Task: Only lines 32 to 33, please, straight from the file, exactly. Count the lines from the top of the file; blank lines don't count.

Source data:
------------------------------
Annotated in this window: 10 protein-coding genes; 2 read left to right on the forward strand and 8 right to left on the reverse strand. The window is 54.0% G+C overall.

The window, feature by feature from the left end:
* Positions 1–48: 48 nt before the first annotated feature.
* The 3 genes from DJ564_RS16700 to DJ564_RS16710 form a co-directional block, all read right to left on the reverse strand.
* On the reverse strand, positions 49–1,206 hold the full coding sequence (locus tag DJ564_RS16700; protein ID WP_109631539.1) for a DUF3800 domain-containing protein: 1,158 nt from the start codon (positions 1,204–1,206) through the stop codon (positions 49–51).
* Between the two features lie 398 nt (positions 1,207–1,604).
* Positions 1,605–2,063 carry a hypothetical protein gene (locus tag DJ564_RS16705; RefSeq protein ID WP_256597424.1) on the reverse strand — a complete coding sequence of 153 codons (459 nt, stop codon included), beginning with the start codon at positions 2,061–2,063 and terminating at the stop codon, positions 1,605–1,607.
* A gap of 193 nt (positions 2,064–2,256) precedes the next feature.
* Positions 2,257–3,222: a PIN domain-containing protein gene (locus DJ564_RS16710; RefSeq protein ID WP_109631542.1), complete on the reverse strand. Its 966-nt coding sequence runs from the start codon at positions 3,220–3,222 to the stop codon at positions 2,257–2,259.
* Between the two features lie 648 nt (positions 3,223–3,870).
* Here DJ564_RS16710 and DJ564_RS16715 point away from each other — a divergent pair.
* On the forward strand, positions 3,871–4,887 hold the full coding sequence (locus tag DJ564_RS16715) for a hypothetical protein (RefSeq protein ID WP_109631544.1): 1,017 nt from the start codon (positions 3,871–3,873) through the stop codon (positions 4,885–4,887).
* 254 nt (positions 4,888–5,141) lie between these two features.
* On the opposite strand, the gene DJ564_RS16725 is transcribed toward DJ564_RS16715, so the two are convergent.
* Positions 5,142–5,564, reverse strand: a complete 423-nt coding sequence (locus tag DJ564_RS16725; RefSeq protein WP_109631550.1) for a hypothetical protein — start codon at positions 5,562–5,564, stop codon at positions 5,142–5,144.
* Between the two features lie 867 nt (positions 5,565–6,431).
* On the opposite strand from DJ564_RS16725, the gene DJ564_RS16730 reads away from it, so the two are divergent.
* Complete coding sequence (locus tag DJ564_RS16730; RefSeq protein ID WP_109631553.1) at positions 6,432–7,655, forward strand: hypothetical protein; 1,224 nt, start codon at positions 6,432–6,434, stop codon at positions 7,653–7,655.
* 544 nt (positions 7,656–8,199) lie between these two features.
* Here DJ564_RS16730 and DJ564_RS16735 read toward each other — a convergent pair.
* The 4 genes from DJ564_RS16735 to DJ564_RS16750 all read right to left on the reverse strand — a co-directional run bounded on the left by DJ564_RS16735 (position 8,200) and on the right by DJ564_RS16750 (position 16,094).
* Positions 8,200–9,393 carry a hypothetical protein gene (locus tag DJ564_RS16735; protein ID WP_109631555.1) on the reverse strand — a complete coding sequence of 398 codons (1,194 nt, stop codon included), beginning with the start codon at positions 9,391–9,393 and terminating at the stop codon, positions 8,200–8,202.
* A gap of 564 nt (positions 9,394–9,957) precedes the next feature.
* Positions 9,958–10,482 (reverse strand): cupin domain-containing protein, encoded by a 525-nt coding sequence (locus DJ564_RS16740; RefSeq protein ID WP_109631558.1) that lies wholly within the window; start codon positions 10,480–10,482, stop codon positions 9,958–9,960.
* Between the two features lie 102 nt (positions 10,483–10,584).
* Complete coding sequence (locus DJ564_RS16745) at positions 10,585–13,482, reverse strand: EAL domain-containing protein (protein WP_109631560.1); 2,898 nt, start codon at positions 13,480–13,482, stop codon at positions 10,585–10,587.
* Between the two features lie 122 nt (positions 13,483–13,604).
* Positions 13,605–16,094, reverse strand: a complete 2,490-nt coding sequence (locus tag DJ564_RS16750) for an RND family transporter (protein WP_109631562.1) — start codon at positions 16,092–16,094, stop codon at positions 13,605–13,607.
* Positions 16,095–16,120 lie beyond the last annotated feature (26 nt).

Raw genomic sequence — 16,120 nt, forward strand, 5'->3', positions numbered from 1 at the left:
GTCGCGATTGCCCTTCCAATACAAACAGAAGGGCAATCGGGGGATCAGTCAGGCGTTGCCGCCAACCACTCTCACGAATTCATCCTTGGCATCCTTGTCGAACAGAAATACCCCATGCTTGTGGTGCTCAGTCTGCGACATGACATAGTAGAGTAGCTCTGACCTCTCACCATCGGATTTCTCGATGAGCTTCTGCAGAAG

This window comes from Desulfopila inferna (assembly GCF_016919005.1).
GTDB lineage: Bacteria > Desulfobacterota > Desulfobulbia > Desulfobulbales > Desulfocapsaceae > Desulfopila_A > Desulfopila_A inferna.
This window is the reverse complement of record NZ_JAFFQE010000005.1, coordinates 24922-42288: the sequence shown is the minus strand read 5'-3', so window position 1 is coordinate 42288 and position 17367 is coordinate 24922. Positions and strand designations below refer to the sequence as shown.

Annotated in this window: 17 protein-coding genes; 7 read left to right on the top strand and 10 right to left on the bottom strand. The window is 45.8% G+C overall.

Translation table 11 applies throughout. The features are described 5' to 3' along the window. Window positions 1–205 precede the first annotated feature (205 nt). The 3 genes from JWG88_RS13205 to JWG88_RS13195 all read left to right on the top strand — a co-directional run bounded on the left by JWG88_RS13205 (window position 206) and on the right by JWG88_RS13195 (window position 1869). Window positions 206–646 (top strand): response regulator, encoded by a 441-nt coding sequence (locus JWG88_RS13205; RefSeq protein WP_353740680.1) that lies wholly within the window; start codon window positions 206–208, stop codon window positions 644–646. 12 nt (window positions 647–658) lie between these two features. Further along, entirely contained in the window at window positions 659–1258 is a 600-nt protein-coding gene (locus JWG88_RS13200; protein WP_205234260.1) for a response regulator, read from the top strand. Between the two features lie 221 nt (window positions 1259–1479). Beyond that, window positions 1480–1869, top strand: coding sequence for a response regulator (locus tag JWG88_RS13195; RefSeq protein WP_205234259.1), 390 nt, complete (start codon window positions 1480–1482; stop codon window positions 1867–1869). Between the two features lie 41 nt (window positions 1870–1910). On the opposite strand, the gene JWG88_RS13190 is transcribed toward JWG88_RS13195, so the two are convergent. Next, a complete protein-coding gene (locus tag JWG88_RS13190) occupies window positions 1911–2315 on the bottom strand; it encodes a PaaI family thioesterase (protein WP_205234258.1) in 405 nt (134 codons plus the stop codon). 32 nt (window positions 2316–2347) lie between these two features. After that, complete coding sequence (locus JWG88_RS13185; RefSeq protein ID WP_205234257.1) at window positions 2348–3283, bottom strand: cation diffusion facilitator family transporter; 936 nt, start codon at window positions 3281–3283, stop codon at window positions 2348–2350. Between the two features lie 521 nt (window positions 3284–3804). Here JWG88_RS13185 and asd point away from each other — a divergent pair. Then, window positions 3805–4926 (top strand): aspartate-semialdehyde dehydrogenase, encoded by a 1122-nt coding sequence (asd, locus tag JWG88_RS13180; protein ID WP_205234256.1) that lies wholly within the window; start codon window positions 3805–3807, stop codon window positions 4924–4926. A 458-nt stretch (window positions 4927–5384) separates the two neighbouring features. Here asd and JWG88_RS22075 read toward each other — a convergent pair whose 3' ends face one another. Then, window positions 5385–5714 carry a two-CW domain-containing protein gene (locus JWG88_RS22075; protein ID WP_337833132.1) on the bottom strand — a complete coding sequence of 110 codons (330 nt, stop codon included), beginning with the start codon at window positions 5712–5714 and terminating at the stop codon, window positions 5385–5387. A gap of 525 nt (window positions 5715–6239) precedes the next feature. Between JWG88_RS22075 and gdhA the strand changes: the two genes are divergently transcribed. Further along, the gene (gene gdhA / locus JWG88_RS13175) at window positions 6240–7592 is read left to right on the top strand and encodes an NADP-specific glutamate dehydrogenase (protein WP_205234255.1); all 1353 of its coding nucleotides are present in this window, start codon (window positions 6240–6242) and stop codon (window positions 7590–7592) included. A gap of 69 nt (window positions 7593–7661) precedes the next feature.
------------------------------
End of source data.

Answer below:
This window comes from Desulfopila inferna (assembly GCF_016919005.1).
GTDB lineage: Bacteria > Desulfobacterota > Desulfobulbia > Desulfobulbales > Desulfocapsaceae > Desulfopila_A > Desulfopila_A inferna.